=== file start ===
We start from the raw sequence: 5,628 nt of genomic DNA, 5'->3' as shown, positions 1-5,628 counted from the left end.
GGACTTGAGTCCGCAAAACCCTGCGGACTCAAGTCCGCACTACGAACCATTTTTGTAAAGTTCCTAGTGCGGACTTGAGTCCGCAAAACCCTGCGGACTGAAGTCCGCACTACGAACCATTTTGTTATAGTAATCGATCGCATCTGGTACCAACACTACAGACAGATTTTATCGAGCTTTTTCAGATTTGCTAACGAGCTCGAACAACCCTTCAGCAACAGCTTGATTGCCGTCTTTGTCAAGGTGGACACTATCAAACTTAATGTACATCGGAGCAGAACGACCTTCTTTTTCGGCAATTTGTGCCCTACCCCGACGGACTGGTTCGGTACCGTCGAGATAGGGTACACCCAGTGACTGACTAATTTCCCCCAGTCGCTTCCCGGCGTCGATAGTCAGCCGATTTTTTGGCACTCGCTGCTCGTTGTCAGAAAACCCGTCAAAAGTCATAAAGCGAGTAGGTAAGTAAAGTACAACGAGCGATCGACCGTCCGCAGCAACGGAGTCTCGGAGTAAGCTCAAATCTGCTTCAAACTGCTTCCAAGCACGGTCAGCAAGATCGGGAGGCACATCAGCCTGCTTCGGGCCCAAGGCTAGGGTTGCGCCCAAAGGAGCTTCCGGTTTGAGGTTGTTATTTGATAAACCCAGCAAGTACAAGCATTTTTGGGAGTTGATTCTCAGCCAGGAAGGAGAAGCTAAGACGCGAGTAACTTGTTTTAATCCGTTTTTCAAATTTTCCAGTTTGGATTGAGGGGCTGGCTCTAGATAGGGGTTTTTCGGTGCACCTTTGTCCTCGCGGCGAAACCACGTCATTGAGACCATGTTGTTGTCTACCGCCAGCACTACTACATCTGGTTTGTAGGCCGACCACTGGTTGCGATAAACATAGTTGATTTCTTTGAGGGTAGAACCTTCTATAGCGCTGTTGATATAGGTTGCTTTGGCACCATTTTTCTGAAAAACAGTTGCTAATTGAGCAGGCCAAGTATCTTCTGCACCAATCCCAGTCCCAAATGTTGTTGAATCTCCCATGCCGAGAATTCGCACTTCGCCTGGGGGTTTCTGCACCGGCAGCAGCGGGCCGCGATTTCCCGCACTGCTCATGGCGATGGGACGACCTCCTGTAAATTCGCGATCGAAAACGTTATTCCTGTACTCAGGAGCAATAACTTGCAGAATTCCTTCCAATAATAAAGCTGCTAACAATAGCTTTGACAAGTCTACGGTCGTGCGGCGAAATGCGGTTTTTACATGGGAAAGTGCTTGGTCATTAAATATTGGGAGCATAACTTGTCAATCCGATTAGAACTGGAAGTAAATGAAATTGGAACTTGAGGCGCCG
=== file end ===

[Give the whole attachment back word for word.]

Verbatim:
We start from the raw sequence: 5,628 nt of genomic DNA, 5'->3' as shown, positions 1-5,628 counted from the left end.
GGACTTGAGTCCGCAAAACCCTGCGGACTCAAGTCCGCACTACGAACCATTTTTGTAAAGTTCCTAGTGCGGACTTGAGTCCGCAAAACCCTGCGGACTGAAGTCCGCACTACGAACCATTTTGTTATAGTAATCGATCGCATCTGGTACCAACACTACAGACAGATTTTATCGAGCTTTTTCAGATTTGCTAACGAGCTCGAACAACCCTTCAGCAACAGCTTGATTGCCGTCTTTGTCAAGGTGGACACTATCAAACTTAATGTACATCGGAGCAGAACGACCTTCTTTTTCGGCAATTTGTGCCCTACCCCGACGGACTGGTTCGGTACCGTCGAGATAGGGTACACCCAGTGACTGACTAATTTCCCCCAGTCGCTTCCCGGCGTCGATAGTCAGCCGATTTTTTGGCACTCGCTGCTCGTTGTCAGAAAACCCGTCAAAAGTCATAAAGCGAGTAGGTAAGTAAAGTACAACGAGCGATCGACCGTCCGCAGCAACGGAGTCTCGGAGTAAGCTCAAATCTGCTTCAAACTGCTTCCAAGCACGGTCAGCAAGATCGGGAGGCACATCAGCCTGCTTCGGGCCCAAGGCTAGGGTTGCGCCCAAAGGAGCTTCCGGTTTGAGGTTGTTATTTGATAAACCCAGCAAGTACAAGCATTTTTGGGAGTTGATTCTCAGCCAGGAAGGAGAAGCTAAGACGCGAGTAACTTGTTTTAATCCGTTTTTCAAATTTTCCAGTTTGGATTGAGGGGCTGGCTCTAGATAGGGGTTTTTCGGTGCACCTTTGTCCTCGCGGCGAAACCACGTCATTGAGACCATGTTGTTGTCTACCGCCAGCACTACTACATCTGGTTTGTAGGCCGACCACTGGTTGCGATAAACATAGTTGATTTCTTTGAGGGTAGAACCTTCTATAGCGCTGTTGATATAGGTTGCTTTGGCACCATTTTTCTGAAAAACAGTTGCTAATTGAGCAGGCCAAGTATCTTCTGCACCAATCCCAGTCCCAAATGTTGTTGAATCTCCCATGCCGAGAATTCGCACTTCGCCTGGGGGTTTCTGCACCGGCAGCAGCGGGCCGCGATTTCCCGCACTGCTCATGGCGATGGGACGACCTCCTGTAAATTCGCGATCGAAAACGTTATTCCTGTACTCAGGAGCAATAACTTGCAGAATTCCTTCCAATAATAAAGCTGCTAACAATAGCTTTGACAAGTCTACGGTCGTGCGGCGAAATGCGGTTTTTACATGGGAAAGTGCTTGGTCATTAAATATTGGGAGCATAACTTGTCAATCCGATTAGAACTGGAAGTAAATGAAATTGGAACTTGAGGCGCCG